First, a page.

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Universita' di Bologna, II Facolta' di Ingegneria Reti di Calcolatori, materiale didattico: annesso alle Lezioni 4 e 12 Definition:UDP(User Datagram Protocol) is a protocol that sends independent packets of data, called datagrams, from one computer to another with no guarantees about arrival. UDP is not connection-based like TCP. For many applications, the guarantee of reliability is critical to the success of the transfer of information from one end of the connection to the other. However, other forms of communication don't require such strict standards. In fact, they may be slowed down by the extra overhead or the reliable connection may invalidate the service altogether. Consider, for example, a clock server that sends the current time to its client when requested to do so. If the client misses a packet, it doesn't really make sense to resend it because the time will be incorrect when the client receives it on the second try. If the client makes two requests and receives packets from the server out of order, it doesn't really matter because the client can figure out that the packets are out of order and make another request. The reliability of TCP is unnecessary in this instance because it causes performance degradation and may hinder the usefulness of the service. Another example of a service that doesn't need the guarantee of a reliable channel is the ping command. The purpose of the ping command is to test the communication between two programs over the network. In fact, ping needs to know about dropped or out-of-order packets to determine how good or bad the connection is. A reliable channel would invalidate this service altogether. The UDP protocol provides for communication that is not guaranteed between two applications on the network. UDP is not connection-based like TCP. Rather, it sends independent packets of data from one application to another. Sending datagrams is much like sending a letter through the mail service: The order of delivery is not important and is not guaranteed, and each message is independent of any others. Note: Many firewalls and routers have been configured not to allow UDP packets. If you're having trouble connecting to a service outside your firewall, or if clients are having trouble connecting to your service, ask your system administrator if UDP is permitted.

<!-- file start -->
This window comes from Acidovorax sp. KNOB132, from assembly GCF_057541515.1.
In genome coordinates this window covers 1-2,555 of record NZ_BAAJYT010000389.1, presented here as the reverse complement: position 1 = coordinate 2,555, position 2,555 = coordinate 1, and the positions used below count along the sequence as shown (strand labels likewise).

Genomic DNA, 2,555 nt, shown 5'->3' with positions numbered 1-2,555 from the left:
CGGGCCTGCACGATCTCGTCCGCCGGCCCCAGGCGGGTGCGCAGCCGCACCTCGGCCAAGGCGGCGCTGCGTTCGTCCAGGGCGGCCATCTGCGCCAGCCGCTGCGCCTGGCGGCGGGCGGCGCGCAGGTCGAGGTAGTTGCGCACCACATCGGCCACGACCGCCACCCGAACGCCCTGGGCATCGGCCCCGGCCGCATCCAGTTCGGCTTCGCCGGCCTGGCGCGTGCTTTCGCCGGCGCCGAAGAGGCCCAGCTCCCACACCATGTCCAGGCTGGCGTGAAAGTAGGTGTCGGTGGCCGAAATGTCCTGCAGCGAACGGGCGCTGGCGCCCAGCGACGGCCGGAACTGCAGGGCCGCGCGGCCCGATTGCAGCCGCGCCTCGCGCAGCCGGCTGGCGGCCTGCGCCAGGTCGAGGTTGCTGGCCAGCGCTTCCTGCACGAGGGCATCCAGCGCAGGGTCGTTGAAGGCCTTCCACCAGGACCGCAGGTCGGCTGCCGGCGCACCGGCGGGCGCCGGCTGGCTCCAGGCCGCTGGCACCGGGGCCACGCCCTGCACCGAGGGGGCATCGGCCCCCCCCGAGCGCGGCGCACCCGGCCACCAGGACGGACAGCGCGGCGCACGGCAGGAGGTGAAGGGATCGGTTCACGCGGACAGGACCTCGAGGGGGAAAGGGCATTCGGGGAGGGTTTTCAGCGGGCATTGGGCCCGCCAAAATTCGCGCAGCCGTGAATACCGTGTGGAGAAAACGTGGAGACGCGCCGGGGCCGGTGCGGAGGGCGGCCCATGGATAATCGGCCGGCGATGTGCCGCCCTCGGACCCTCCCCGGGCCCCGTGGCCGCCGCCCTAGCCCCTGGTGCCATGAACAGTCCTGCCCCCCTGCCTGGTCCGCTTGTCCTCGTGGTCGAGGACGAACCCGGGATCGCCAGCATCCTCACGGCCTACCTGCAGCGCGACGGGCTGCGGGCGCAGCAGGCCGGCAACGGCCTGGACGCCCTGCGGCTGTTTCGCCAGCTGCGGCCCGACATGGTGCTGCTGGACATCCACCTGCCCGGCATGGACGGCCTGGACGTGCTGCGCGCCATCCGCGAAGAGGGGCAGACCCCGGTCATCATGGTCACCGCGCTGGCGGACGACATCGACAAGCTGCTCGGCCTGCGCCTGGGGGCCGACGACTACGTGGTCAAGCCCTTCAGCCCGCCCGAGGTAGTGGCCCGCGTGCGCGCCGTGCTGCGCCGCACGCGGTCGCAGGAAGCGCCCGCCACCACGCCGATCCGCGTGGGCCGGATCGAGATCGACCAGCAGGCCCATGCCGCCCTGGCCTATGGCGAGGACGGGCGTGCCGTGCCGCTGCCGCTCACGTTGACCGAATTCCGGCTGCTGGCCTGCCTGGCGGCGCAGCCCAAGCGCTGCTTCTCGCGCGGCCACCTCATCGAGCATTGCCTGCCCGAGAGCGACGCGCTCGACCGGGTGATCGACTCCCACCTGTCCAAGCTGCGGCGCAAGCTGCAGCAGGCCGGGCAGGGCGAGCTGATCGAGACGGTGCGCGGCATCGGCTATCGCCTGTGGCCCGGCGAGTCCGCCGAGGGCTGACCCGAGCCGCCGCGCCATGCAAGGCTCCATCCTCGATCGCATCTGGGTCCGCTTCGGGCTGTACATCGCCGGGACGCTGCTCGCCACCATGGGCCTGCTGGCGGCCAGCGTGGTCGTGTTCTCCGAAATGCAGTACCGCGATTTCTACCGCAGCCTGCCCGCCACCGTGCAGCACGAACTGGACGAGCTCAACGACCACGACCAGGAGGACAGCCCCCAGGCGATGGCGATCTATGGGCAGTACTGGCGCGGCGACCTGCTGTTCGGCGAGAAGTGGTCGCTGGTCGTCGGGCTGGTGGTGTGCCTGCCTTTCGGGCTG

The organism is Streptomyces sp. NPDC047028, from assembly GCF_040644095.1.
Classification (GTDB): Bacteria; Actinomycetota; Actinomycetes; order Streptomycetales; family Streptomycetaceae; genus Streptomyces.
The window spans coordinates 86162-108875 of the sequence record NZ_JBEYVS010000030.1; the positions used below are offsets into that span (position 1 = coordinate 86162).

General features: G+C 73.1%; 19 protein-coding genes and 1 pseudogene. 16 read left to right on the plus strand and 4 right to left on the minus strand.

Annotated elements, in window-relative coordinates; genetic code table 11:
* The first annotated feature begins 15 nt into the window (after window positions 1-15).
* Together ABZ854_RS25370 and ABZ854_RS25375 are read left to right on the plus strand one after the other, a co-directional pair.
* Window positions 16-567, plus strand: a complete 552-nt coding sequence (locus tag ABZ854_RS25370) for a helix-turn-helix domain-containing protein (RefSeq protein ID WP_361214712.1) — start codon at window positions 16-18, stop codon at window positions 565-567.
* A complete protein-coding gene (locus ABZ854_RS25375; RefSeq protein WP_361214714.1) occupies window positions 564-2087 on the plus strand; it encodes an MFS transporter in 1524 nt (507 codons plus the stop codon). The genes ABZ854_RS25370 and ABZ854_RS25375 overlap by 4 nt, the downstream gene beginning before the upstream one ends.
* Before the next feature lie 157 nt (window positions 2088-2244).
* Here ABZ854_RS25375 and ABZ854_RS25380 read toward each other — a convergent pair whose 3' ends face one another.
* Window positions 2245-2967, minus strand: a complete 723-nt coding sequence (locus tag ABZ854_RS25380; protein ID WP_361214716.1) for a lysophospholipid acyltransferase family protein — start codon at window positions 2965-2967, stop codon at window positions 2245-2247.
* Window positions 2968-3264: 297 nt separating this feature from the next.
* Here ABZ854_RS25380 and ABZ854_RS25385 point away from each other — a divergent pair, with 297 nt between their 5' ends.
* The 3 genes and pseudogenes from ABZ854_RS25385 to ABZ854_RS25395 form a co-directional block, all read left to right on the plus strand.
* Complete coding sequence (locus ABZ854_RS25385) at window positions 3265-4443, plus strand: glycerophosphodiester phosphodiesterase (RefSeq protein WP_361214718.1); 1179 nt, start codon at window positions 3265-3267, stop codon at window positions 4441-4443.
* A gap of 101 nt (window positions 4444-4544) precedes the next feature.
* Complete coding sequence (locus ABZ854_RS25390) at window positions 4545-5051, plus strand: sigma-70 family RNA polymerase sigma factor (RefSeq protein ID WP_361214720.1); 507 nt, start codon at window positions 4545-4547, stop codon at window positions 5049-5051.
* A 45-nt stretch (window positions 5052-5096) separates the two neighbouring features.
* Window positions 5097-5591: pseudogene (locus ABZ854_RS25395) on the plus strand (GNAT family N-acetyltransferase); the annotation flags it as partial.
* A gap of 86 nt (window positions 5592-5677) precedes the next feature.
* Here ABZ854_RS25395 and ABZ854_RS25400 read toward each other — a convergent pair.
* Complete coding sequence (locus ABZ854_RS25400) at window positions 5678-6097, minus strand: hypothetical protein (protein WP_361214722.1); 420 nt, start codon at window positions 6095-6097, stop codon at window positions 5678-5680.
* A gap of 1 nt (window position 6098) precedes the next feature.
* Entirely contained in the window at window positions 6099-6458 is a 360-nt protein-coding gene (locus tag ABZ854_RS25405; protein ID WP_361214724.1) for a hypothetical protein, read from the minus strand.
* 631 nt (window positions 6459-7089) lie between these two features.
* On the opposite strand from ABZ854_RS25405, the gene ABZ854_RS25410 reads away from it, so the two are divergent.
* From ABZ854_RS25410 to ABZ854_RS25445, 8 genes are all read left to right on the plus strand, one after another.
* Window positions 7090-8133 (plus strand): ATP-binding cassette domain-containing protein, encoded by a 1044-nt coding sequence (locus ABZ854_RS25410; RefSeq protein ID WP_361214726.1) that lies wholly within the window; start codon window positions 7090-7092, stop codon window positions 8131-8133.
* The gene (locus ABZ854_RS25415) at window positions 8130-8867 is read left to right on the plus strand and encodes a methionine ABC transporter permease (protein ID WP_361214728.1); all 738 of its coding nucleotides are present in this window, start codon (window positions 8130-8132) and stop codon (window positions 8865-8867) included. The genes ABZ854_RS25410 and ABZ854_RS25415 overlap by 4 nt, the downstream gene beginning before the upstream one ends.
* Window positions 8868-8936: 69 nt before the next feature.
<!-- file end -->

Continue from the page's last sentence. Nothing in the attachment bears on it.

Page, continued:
1.2.3 Understanding Ports Generally speaking, a computer has a single physical connection to the network. All data destined for a particular computer arrives through that connection. However, the data may be intended for different applications running on the computer. So how does the computer know to which application to forward the data? Through the use ofports. Data transmitted over the Internet is accompanied by addressing information that identifies the computer and the port for which it is destined. The computer is identified by its 32-bit IP address, which IP uses to deliver data to the right computer on the network. Ports are identified by a 16-bit number, which TCP and UDP use to deliver the data to the right application. In connection-based communication such as TCP, a server application binds a socket to a specific port number. This has the effect of registering the server with the system to